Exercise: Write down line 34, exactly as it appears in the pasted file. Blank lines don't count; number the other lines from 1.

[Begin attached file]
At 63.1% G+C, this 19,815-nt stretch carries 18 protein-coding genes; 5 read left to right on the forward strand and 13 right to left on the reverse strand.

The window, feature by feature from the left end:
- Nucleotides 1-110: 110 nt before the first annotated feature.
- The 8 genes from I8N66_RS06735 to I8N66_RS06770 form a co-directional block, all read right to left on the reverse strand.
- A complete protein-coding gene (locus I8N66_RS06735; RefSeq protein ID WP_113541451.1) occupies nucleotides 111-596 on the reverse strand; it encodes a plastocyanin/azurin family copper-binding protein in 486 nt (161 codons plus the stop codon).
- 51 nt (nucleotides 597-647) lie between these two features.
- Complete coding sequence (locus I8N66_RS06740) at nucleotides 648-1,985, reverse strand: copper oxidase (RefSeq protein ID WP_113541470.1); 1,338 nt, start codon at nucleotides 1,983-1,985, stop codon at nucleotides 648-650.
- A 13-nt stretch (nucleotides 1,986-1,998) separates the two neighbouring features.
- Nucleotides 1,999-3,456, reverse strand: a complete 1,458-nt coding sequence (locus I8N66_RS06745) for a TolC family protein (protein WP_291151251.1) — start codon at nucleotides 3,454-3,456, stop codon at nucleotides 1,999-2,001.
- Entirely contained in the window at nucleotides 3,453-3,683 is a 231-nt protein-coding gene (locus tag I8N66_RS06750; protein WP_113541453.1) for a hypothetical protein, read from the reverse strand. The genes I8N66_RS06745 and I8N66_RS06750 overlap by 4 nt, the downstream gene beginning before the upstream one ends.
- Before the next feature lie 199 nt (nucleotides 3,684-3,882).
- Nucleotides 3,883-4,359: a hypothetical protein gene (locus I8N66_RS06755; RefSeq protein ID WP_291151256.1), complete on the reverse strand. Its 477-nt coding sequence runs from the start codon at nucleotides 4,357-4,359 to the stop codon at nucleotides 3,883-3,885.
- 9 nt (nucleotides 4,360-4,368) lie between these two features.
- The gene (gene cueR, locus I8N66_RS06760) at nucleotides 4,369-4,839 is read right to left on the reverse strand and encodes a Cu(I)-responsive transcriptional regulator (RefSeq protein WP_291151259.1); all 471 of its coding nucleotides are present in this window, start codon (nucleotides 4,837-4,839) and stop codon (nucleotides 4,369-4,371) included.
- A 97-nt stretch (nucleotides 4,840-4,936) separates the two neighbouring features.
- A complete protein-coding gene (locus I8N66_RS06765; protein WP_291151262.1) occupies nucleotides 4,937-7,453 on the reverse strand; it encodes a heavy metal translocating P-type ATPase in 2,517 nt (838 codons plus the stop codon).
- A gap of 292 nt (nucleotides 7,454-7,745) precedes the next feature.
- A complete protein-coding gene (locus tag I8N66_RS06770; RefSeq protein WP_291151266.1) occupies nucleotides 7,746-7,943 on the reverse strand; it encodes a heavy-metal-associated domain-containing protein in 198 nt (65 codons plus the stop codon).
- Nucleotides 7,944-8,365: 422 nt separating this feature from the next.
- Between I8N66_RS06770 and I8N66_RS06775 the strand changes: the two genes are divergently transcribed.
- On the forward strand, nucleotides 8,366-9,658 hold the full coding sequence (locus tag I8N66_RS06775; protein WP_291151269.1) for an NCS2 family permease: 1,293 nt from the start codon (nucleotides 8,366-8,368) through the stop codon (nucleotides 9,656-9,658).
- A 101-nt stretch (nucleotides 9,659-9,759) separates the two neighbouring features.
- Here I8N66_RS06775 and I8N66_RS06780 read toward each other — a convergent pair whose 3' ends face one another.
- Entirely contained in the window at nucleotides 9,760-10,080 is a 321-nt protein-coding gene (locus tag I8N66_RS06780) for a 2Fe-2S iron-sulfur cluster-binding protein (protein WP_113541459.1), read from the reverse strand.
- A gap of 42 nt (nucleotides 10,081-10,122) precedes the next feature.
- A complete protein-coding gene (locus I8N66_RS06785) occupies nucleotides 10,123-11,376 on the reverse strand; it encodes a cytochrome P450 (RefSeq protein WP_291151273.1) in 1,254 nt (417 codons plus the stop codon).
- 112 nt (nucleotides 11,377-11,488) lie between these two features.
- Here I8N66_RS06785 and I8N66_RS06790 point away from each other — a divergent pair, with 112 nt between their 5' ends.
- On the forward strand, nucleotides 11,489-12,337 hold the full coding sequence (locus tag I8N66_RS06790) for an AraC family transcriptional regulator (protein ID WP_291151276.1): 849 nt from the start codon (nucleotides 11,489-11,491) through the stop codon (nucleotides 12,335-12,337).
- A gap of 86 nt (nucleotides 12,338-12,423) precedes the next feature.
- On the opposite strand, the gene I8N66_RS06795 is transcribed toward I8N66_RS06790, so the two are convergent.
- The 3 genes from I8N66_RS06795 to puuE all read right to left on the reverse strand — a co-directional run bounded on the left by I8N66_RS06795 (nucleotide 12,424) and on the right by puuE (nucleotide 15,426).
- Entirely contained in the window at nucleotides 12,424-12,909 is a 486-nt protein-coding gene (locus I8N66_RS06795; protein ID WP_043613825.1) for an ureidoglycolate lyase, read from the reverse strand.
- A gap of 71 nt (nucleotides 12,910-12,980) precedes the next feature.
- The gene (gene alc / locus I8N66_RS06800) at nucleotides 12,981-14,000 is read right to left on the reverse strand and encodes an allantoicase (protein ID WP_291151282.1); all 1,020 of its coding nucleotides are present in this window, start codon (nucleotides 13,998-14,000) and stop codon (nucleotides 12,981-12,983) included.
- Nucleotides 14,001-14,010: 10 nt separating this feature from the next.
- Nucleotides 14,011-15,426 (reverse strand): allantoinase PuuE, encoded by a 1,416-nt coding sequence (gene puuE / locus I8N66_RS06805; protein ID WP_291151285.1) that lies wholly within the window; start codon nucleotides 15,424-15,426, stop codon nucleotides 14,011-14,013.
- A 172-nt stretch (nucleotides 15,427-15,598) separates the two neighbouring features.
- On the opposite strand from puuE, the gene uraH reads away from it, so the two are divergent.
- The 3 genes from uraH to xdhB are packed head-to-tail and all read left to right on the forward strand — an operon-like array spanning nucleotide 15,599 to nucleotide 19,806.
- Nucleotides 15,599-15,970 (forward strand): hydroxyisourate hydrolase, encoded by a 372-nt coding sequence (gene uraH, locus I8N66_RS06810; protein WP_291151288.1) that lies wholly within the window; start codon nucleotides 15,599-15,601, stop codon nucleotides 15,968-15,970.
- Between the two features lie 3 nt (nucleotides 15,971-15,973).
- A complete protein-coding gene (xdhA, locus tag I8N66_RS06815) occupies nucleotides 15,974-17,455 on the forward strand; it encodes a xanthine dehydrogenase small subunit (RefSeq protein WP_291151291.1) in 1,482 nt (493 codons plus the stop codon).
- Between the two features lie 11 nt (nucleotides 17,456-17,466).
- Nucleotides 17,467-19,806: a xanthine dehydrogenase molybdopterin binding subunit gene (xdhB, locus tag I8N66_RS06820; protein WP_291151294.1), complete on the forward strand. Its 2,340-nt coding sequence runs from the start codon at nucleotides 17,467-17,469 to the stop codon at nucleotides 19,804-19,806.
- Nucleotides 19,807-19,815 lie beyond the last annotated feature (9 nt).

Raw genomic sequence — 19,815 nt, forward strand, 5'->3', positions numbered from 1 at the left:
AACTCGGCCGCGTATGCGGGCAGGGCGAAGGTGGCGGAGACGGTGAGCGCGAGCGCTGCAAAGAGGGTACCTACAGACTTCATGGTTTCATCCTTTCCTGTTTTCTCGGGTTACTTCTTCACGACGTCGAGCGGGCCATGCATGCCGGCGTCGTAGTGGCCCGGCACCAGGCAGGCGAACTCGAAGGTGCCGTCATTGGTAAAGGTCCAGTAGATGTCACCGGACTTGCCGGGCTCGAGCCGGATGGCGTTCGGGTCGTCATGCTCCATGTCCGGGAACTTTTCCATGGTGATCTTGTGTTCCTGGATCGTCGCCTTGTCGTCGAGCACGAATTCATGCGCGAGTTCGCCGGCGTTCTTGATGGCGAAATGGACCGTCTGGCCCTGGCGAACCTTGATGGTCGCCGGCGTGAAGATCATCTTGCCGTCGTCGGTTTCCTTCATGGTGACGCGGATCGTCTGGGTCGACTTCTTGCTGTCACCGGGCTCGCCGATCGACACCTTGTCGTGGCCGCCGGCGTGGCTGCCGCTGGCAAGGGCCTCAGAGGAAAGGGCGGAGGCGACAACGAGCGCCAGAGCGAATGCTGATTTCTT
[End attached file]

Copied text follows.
- A gap of 71 nt (nucleotides 12,910-12,980) precedes the next feature.